Maybe George Bush is a Republican, maybe he did run his own business, and maybe he does want to treat Wall Street to a cut in the capital gains tax. But among many of the economists who shape the strategies of the nation's banks and investment houses, patience with the president ended with his speech last week.
The very highlight of his plan -- offsetting cuts in taxes and spending -- was widely denounced as poison for an economy in a joyless, jobless recovery.
"Almost every economist would agree that equal cuts in taxes and spending actually depress the economy," said Allen Sinai, chief economist of Boston Co. "It is not a growth program."
The financial community's economists do not exactly feel betrayed by President Bush; it is not as if he called for a tax on securities trading to help finance food stamps. They are just deeply disappointed.
The disappointment with a president seemingly made to Wall Street's measure runs so deep that not even the brightening of his political prospects now brings the financial community much cheer.
Edward A. Yardeni, chief economist at C.J. Lawrence, said that some are wondering just how much worse a Clinton presidency could be.
"The conventional wisdom is that Wall Street prefers Bush to Clinton," he said. "But the deficit expanded to all-time records under Bush. You could argue that a Democrat couldn't have done any worse.
"If you look at the vote today in the financial markets, it was a vote of no confidence," he said Friday. The Dow Jones industrial average sank 50.79 points, to a four-month low of 3,254.10.
Neal M. Soss, chief economist at First Boston, is among those who worry that the president is simply grasping for political gains. "These proposals don't have much content, but to the extent they do, they are impractical or unlikely of adoption," he said.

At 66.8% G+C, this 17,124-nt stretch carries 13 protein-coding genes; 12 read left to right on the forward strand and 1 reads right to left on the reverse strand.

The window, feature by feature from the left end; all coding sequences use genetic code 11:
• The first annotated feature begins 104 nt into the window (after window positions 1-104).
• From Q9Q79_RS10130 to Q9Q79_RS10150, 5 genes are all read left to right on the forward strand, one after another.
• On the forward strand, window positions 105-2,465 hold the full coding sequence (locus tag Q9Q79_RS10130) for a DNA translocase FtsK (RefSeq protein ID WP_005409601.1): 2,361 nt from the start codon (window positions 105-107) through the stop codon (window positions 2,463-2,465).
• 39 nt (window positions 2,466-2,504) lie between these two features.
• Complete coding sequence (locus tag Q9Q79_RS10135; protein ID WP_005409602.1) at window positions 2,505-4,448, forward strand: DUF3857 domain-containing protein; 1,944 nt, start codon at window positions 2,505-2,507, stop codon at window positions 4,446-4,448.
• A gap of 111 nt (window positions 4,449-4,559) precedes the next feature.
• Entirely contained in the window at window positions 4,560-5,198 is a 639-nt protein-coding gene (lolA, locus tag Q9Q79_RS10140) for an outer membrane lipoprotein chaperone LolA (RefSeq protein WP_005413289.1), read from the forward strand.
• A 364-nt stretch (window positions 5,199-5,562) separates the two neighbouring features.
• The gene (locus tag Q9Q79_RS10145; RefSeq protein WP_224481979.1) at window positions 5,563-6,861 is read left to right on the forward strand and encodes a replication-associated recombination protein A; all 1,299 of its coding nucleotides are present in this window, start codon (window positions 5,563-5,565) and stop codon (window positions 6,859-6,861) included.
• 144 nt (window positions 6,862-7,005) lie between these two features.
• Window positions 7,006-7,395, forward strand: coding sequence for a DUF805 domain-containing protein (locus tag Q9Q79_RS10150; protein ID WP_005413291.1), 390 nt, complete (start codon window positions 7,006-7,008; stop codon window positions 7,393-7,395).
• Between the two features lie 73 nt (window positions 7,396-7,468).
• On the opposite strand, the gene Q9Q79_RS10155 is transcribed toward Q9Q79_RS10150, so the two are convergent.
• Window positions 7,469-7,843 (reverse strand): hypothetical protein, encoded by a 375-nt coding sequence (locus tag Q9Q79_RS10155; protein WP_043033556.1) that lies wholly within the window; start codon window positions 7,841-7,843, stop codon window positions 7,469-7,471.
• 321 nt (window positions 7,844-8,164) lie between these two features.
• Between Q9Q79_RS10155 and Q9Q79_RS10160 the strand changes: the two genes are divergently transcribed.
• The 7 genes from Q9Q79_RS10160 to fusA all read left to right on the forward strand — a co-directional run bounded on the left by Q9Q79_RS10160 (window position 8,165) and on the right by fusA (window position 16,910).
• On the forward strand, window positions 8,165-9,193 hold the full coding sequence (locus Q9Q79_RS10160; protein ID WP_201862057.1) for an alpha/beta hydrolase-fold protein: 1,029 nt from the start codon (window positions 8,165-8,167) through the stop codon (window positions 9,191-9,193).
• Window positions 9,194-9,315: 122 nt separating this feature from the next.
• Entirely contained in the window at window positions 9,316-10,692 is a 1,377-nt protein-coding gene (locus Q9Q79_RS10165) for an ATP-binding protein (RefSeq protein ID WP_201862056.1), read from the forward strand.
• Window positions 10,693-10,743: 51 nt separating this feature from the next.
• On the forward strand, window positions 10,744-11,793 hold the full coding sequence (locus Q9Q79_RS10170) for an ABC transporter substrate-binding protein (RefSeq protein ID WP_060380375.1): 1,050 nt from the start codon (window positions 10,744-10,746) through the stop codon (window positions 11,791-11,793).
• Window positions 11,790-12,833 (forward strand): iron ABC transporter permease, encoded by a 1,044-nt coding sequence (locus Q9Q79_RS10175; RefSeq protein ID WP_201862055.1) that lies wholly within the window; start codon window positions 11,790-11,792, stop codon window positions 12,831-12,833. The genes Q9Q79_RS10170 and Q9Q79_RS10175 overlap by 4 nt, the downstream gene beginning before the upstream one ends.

Not that Wall Street is rushing to embrace Bill Clinton. Mr. Soss fears that the candidates will merely compete in offering blandishments.
Some features of the Bush plan did find favor -- caps on spending for entitlement programs especially. But controlling government spending depends on limiting payments for Medicare, Medicaid, food stamps, farm subsidies and veterans' benefits, Mr. Sinai said. "It's courageous and politically difficult," he said.
Mr. Bush's proposal for letting voters earmark as much as 10 percent of their tax payments for deficit reduction met with skepticism, however, as economists questioned whether federal bookkeepers would reduce spending accordingly.
"It does not change whatsoever the flow of revenues to the government's coffers," said Stephen S. Roach, senior economist at Morgan Stanley. "Does that reduce the deficit? It's an open question."
Paul Krugman, an economist at Massachusetts Institute of Technology who has consulted for the Clinton campaign, began his review of the Bush speech with a dismissive chuckle. "He's for cutting wasteful government spending, but not any particular spending," he said. "If it's going to be real tax cuts and fictitious spending cuts, then we could be well on our way to banana republic status."